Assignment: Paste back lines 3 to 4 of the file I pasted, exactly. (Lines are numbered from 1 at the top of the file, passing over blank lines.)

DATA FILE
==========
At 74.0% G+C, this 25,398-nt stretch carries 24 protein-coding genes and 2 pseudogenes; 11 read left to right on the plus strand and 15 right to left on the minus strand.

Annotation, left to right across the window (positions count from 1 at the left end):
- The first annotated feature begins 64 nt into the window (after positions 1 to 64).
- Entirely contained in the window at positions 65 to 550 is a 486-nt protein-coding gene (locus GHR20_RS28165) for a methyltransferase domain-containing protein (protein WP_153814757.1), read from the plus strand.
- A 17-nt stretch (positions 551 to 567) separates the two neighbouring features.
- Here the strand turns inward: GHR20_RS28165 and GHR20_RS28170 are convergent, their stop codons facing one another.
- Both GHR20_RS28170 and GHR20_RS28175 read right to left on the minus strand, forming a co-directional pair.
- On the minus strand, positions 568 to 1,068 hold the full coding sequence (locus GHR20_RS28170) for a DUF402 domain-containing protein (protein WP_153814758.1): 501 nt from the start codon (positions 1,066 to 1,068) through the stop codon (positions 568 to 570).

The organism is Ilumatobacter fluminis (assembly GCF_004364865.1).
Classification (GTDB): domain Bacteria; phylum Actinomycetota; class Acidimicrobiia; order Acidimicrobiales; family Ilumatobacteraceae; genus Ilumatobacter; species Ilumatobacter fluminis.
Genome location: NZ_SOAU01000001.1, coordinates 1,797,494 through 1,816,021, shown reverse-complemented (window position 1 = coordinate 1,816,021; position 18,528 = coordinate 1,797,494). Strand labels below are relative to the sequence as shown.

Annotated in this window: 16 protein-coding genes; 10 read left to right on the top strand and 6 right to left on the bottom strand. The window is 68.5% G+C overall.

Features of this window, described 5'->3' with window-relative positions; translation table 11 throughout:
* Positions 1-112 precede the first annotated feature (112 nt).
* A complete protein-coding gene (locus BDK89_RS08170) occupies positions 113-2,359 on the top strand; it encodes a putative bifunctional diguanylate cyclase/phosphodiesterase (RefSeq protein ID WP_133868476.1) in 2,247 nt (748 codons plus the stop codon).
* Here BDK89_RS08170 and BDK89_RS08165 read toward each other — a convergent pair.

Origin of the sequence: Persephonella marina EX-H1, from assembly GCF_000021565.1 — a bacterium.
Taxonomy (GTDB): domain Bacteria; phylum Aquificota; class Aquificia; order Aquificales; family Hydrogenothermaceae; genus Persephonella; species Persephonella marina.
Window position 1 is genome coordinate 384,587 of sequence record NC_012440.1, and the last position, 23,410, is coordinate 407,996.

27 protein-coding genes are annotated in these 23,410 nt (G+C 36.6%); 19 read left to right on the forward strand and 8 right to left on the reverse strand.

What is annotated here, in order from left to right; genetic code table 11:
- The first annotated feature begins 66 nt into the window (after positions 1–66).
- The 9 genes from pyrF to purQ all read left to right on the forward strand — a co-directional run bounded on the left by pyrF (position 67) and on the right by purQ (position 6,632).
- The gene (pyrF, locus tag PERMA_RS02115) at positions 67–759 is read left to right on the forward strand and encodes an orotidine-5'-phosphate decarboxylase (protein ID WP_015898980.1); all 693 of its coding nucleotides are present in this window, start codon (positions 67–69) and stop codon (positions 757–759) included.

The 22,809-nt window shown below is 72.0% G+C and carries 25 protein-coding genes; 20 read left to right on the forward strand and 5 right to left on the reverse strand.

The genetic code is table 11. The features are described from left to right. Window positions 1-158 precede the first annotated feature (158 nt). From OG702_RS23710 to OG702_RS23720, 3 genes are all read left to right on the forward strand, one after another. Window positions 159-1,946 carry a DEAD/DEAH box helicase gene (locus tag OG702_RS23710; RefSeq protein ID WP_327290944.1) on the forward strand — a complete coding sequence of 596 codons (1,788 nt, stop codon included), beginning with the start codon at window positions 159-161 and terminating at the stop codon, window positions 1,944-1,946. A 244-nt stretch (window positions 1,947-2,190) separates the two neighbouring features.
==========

- The first annotated feature begins 64 nt into the window (after positions 1 to 64).
- Entirely contained in the window at positions 65 to 550 is a 486-nt protein-coding gene (locus GHR20_RS28165) for a methyltransferase domain-containing protein (protein WP_153814757.1), read from the plus strand.